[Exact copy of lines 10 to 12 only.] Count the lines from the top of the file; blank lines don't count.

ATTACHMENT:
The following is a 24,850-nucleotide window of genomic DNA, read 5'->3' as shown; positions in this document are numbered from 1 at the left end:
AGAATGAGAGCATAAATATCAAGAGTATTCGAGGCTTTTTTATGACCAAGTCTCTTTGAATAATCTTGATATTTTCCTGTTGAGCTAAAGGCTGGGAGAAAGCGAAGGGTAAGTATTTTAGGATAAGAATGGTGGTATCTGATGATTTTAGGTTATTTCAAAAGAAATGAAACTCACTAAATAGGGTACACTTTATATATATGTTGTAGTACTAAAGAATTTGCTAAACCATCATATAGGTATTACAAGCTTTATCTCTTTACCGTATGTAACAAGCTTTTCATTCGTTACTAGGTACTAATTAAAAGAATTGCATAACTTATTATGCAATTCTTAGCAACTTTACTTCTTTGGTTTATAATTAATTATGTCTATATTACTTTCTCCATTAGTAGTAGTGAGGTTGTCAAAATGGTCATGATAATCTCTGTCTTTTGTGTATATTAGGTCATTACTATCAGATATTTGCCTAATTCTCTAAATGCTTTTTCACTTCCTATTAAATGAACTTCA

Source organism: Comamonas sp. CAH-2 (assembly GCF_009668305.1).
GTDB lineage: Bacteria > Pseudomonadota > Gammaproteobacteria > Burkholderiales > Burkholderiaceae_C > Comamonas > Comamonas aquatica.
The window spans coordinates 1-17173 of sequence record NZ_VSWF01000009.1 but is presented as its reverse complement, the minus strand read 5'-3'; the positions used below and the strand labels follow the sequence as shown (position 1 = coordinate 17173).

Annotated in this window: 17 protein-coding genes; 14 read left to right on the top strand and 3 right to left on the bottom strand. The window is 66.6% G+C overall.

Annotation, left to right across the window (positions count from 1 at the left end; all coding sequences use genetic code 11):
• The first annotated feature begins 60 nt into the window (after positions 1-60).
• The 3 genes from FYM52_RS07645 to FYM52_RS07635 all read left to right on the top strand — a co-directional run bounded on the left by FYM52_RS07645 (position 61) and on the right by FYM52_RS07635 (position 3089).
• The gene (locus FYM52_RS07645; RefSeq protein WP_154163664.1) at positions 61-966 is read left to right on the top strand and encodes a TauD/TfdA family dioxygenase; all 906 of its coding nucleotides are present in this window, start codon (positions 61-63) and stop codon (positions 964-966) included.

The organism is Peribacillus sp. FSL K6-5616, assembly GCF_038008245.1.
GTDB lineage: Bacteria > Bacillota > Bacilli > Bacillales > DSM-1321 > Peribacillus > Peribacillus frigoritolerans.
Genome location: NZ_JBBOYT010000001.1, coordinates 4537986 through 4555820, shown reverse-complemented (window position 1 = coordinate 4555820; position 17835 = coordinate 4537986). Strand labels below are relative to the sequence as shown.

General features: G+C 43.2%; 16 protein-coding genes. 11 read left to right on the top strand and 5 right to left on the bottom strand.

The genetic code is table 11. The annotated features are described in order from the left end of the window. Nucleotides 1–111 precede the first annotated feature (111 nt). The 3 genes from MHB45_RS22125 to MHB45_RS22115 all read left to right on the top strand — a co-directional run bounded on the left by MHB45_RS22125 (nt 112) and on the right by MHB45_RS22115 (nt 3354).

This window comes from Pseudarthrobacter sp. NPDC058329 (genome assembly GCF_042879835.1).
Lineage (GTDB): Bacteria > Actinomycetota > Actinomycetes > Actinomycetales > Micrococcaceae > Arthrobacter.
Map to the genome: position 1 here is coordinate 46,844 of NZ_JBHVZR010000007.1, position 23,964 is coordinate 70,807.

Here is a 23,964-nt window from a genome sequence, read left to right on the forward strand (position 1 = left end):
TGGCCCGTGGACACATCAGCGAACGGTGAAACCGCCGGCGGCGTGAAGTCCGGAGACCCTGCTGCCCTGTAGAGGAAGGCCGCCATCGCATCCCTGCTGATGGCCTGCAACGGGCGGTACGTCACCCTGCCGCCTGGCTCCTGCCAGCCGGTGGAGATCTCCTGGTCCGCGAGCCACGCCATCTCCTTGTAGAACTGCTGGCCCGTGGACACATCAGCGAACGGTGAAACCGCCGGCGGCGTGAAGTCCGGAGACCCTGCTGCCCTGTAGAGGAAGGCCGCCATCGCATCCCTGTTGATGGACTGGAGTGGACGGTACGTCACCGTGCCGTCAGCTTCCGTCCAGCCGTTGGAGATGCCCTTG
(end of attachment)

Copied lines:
• The gene (locus FYM52_RS07645; RefSeq protein WP_154163664.1) at positions 61-966 is read left to right on the top strand and encodes a TauD/TfdA family dioxygenase; all 906 of its coding nucleotides are present in this window, start codon (positions 61-63) and stop codon (positions 964-966) included.

The organism is Peribacillus sp. FSL K6-5616, assembly GCF_038008245.1.
GTDB lineage: Bacteria > Bacillota > Bacilli > Bacillales > DSM-1321 > Peribacillus > Peribacillus frigoritolerans.